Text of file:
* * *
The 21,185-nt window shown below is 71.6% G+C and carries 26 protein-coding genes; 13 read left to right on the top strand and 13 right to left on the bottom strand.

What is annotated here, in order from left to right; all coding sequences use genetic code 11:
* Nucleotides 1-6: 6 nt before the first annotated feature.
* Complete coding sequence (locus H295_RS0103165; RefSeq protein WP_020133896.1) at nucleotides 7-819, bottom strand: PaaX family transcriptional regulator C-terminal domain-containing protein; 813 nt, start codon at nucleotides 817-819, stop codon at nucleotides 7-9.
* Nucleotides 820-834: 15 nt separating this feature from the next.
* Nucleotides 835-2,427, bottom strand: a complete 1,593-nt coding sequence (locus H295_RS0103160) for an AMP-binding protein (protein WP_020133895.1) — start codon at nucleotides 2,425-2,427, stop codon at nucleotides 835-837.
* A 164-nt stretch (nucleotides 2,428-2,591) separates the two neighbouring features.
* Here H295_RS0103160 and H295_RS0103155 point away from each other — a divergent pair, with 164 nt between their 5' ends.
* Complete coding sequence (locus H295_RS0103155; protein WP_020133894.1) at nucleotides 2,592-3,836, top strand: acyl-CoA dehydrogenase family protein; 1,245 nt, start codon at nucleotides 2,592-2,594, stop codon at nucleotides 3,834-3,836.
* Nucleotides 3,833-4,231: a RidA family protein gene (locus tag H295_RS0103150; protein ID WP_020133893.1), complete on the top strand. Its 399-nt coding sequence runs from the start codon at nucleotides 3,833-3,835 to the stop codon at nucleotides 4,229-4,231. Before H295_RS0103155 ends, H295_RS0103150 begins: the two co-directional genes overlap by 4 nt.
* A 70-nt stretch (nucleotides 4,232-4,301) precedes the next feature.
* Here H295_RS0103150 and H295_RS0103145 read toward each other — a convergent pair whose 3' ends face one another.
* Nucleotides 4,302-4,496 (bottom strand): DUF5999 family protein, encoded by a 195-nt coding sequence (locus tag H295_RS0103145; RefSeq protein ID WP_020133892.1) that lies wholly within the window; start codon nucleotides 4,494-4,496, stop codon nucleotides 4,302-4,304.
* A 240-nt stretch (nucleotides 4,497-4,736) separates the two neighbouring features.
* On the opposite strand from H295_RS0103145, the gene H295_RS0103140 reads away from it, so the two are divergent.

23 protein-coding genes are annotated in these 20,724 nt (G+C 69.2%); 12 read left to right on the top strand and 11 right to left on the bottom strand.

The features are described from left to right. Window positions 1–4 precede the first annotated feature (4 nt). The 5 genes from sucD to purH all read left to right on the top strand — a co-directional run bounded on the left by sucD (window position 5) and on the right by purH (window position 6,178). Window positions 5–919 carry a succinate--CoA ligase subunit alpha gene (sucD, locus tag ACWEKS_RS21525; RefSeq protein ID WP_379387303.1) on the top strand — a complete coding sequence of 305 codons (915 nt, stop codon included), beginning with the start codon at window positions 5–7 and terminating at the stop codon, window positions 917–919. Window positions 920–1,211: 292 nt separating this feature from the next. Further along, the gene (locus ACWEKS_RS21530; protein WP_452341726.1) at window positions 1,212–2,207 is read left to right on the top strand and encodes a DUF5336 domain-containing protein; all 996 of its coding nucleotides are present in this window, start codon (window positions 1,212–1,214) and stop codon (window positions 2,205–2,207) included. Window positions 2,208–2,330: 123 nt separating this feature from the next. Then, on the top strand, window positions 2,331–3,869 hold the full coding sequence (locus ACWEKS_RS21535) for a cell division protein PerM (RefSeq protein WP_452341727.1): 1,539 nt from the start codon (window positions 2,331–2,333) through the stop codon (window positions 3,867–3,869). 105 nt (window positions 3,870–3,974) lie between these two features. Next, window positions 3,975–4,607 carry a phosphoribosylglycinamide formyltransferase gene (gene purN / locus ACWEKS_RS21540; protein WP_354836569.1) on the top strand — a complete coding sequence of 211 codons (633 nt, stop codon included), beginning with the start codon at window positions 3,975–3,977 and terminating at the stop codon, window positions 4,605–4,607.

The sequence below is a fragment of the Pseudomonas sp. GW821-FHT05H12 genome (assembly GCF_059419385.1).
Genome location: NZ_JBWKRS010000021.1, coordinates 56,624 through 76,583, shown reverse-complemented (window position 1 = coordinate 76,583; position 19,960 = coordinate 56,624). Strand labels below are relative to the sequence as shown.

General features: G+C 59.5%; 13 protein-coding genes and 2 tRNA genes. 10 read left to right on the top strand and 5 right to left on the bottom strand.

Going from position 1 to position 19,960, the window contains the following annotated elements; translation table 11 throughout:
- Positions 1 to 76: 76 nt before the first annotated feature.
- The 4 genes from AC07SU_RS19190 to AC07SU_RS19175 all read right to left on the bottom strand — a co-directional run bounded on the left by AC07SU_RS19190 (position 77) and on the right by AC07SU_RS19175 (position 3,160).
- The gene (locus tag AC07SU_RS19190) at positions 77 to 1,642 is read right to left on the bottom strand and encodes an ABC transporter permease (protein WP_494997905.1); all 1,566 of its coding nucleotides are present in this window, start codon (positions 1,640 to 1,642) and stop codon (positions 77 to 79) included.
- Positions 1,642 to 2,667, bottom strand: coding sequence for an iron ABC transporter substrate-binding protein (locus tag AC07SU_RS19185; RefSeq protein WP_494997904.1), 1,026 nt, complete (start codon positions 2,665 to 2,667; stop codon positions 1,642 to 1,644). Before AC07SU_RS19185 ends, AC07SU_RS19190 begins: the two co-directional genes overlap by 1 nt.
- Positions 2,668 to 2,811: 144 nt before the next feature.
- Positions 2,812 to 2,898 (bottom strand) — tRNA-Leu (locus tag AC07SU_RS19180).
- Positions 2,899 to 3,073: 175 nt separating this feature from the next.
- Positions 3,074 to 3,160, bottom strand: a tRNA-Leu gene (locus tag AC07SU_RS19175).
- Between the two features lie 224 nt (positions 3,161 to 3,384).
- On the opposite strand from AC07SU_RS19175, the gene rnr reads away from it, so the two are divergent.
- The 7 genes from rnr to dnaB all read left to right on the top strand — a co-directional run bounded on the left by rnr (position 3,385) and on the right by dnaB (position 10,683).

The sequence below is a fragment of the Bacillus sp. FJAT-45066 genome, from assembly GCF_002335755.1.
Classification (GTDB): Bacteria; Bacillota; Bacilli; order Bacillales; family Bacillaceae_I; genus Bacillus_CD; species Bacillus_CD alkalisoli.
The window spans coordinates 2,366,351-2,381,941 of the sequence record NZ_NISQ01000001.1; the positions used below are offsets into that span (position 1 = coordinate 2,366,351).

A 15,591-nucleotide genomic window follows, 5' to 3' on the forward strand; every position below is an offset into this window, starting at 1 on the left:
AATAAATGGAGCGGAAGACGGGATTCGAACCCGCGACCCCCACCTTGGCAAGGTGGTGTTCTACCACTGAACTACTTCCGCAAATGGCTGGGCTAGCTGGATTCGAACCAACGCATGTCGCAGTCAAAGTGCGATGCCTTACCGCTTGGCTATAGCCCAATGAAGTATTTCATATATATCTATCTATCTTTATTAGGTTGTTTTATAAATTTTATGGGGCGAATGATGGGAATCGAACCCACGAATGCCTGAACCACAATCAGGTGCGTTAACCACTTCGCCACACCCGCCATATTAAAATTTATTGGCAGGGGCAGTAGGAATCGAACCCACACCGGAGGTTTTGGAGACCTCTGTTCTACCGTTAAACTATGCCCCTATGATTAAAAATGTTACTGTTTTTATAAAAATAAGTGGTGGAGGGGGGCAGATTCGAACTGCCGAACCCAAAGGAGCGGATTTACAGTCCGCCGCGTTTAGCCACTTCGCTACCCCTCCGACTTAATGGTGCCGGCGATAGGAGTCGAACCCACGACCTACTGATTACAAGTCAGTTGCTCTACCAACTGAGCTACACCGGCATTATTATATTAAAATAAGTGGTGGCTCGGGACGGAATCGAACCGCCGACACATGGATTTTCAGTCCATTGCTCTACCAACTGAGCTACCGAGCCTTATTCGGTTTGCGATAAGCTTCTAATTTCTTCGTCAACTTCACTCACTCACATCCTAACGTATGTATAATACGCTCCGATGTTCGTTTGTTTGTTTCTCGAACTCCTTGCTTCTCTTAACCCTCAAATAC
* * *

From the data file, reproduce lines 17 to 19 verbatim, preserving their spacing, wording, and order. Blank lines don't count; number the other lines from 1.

The features are described from left to right. Window positions 1–4 precede the first annotated feature (4 nt). The 5 genes from sucD to purH all read left to right on the top strand — a co-directional run bounded on the left by sucD (window position 5) and on the right by purH (window position 6,178). Window positions 5–919 carry a succinate--CoA ligase subunit alpha gene (sucD, locus tag ACWEKS_RS21525; RefSeq protein ID WP_379387303.1) on the top strand — a complete coding sequence of 305 codons (915 nt, stop codon included), beginning with the start codon at window positions 5–7 and terminating at the stop codon, window positions 917–919. Window positions 920–1,211: 292 nt separating this feature from the next. Further along, the gene (locus ACWEKS_RS21530; protein WP_452341726.1) at window positions 1,212–2,207 is read left to right on the top strand and encodes a DUF5336 domain-containing protein; all 996 of its coding nucleotides are present in this window, start codon (window positions 1,212–1,214) and stop codon (window positions 2,205–2,207) included. Window positions 2,208–2,330: 123 nt separating this feature from the next. Then, on the top strand, window positions 2,331–3,869 hold the full coding sequence (locus ACWEKS_RS21535) for a cell division protein PerM (RefSeq protein WP_452341727.1): 1,539 nt from the start codon (window positions 2,331–2,333) through the stop codon (window positions 3,867–3,869). 105 nt (window positions 3,870–3,974) lie between these two features. Next, window positions 3,975–4,607 carry a phosphoribosylglycinamide formyltransferase gene (gene purN / locus ACWEKS_RS21540; protein WP_354836569.1) on the top strand — a complete coding sequence of 211 codons (633 nt, stop codon included), beginning with the start codon at window positions 3,975–3,977 and terminating at the stop codon, window positions 4,605–4,607.

The sequence below is a fragment of the Pseudomonas sp. GW821-FHT05H12 genome (assembly GCF_059419385.1).
Genome location: NZ_JBWKRS010000021.1, coordinates 56,624 through 76,583, shown reverse-complemented (window position 1 = coordinate 76,583; position 19,960 = coordinate 56,624). Strand labels below are relative to the sequence as shown.